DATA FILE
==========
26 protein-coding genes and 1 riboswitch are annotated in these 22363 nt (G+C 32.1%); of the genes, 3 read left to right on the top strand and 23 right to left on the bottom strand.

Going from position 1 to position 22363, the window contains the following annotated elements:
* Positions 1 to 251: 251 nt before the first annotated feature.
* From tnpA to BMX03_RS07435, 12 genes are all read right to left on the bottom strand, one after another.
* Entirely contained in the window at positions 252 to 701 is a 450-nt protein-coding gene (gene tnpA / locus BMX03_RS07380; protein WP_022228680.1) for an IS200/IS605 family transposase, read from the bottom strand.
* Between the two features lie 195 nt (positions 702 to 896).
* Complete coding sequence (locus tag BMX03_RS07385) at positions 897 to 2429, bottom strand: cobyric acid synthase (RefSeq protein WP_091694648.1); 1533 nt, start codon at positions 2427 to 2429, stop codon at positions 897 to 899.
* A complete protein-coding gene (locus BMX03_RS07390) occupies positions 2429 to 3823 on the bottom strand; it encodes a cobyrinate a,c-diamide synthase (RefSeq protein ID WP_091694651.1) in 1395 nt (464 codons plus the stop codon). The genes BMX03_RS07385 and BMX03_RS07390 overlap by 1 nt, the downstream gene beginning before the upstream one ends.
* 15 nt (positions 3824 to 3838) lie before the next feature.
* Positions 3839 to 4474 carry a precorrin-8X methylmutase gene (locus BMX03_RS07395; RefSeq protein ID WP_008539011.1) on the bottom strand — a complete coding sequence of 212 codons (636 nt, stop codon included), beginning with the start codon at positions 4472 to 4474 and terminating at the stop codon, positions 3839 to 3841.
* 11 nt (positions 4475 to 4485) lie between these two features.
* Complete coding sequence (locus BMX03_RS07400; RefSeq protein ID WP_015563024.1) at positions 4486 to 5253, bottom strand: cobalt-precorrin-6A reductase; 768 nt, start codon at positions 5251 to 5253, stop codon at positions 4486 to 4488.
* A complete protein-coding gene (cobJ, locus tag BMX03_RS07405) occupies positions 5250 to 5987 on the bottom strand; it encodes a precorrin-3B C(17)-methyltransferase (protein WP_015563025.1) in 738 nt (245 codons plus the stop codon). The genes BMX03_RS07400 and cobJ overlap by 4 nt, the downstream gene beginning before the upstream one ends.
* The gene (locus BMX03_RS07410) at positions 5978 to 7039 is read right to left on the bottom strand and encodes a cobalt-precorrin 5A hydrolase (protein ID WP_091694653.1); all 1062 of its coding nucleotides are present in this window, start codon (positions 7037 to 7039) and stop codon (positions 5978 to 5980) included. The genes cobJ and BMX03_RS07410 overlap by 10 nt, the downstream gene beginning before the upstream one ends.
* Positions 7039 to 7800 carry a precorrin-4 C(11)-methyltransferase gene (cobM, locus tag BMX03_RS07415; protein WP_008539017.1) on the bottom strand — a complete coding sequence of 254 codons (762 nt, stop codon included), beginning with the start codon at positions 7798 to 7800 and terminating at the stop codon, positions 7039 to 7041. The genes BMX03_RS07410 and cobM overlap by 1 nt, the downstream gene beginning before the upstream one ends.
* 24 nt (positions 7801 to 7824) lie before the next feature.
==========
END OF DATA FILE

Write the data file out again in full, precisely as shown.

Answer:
26 protein-coding genes and 1 riboswitch are annotated in these 22363 nt (G+C 32.1%); of the genes, 3 read left to right on the top strand and 23 right to left on the bottom strand.

Going from position 1 to position 22363, the window contains the following annotated elements:
* Positions 1 to 251: 251 nt before the first annotated feature.
* From tnpA to BMX03_RS07435, 12 genes are all read right to left on the bottom strand, one after another.
* Entirely contained in the window at positions 252 to 701 is a 450-nt protein-coding gene (gene tnpA / locus BMX03_RS07380; protein WP_022228680.1) for an IS200/IS605 family transposase, read from the bottom strand.
* Between the two features lie 195 nt (positions 702 to 896).
* Complete coding sequence (locus tag BMX03_RS07385) at positions 897 to 2429, bottom strand: cobyric acid synthase (RefSeq protein WP_091694648.1); 1533 nt, start codon at positions 2427 to 2429, stop codon at positions 897 to 899.
* A complete protein-coding gene (locus BMX03_RS07390) occupies positions 2429 to 3823 on the bottom strand; it encodes a cobyrinate a,c-diamide synthase (RefSeq protein ID WP_091694651.1) in 1395 nt (464 codons plus the stop codon). The genes BMX03_RS07385 and BMX03_RS07390 overlap by 1 nt, the downstream gene beginning before the upstream one ends.
* 15 nt (positions 3824 to 3838) lie before the next feature.
* Positions 3839 to 4474 carry a precorrin-8X methylmutase gene (locus BMX03_RS07395; RefSeq protein ID WP_008539011.1) on the bottom strand — a complete coding sequence of 212 codons (636 nt, stop codon included), beginning with the start codon at positions 4472 to 4474 and terminating at the stop codon, positions 3839 to 3841.
* 11 nt (positions 4475 to 4485) lie between these two features.
* Complete coding sequence (locus BMX03_RS07400; RefSeq protein ID WP_015563024.1) at positions 4486 to 5253, bottom strand: cobalt-precorrin-6A reductase; 768 nt, start codon at positions 5251 to 5253, stop codon at positions 4486 to 4488.
* A complete protein-coding gene (cobJ, locus tag BMX03_RS07405) occupies positions 5250 to 5987 on the bottom strand; it encodes a precorrin-3B C(17)-methyltransferase (protein WP_015563025.1) in 738 nt (245 codons plus the stop codon). The genes BMX03_RS07400 and cobJ overlap by 4 nt, the downstream gene beginning before the upstream one ends.
* The gene (locus BMX03_RS07410) at positions 5978 to 7039 is read right to left on the bottom strand and encodes a cobalt-precorrin 5A hydrolase (protein ID WP_091694653.1); all 1062 of its coding nucleotides are present in this window, start codon (positions 7037 to 7039) and stop codon (positions 5978 to 5980) included. The genes cobJ and BMX03_RS07410 overlap by 10 nt, the downstream gene beginning before the upstream one ends.
* Positions 7039 to 7800 carry a precorrin-4 C(11)-methyltransferase gene (cobM, locus tag BMX03_RS07415; protein WP_008539017.1) on the bottom strand — a complete coding sequence of 254 codons (762 nt, stop codon included), beginning with the start codon at positions 7798 to 7800 and terminating at the stop codon, positions 7039 to 7041. The genes BMX03_RS07410 and cobM overlap by 1 nt, the downstream gene beginning before the upstream one ends.
* 24 nt (positions 7801 to 7824) lie before the next feature.